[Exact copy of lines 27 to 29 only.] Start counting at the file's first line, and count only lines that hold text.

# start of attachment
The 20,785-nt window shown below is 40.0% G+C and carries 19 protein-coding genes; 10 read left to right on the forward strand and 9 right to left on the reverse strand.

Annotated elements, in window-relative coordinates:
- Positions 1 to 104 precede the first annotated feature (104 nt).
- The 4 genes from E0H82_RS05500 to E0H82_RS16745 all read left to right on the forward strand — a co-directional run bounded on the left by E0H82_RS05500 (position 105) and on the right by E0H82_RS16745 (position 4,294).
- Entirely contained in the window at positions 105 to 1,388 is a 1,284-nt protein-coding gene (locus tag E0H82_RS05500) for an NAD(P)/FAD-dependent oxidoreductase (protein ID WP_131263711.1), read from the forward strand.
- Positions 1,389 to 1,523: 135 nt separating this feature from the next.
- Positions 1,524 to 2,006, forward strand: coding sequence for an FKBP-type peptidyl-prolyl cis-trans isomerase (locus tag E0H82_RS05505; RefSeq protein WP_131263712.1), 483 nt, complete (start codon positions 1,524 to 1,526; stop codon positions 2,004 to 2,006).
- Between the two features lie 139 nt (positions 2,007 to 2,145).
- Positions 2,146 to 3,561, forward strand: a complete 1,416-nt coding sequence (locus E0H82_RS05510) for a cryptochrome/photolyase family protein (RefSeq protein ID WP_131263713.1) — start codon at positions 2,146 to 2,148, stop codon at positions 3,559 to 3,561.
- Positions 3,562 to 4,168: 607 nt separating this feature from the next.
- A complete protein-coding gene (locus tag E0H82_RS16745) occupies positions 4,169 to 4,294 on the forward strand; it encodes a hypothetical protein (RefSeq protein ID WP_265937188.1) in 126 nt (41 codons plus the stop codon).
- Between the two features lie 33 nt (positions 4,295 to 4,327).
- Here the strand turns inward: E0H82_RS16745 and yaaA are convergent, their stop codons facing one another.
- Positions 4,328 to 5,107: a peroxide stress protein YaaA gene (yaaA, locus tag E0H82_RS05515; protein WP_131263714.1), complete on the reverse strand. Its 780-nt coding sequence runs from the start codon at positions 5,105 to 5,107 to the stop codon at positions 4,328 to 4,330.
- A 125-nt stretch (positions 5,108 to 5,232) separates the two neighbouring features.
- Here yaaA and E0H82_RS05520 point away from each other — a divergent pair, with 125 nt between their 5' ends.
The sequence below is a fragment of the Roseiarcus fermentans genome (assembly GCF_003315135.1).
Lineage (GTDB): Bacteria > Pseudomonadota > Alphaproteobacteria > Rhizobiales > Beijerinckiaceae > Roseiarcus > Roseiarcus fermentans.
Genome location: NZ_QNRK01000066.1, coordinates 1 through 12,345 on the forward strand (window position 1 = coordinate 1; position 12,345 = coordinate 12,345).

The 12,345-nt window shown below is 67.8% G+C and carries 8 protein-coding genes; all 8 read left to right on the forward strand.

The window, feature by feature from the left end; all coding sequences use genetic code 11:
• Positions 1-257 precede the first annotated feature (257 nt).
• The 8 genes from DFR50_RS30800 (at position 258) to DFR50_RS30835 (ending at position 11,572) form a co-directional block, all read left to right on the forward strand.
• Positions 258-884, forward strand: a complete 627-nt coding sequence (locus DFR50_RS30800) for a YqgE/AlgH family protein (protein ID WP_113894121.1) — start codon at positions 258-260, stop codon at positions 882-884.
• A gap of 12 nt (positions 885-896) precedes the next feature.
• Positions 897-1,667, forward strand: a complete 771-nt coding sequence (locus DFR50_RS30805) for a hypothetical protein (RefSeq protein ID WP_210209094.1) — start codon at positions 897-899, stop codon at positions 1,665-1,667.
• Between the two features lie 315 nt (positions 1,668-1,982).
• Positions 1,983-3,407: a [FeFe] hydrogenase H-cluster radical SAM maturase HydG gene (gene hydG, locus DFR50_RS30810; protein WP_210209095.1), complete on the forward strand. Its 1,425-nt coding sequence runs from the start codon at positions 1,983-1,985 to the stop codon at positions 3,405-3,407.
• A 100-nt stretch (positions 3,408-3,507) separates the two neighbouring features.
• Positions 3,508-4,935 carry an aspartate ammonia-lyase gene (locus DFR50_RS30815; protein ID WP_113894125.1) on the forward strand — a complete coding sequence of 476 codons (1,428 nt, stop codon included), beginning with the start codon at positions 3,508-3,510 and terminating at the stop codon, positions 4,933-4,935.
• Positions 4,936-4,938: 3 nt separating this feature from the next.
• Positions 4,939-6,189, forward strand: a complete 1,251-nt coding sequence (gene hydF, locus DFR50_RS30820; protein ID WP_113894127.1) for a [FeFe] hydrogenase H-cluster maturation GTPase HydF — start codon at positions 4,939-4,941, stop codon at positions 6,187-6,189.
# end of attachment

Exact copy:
• Between the two features lie 315 nt (positions 1,668-1,982).
• Positions 1,983-3,407: a [FeFe] hydrogenase H-cluster radical SAM maturase HydG gene (gene hydG, locus DFR50_RS30810; protein WP_210209095.1), complete on the forward strand. Its 1,425-nt coding sequence runs from the start codon at positions 1,983-1,985 to the stop codon at positions 3,405-3,407.
• A 100-nt stretch (positions 3,408-3,507) separates the two neighbouring features.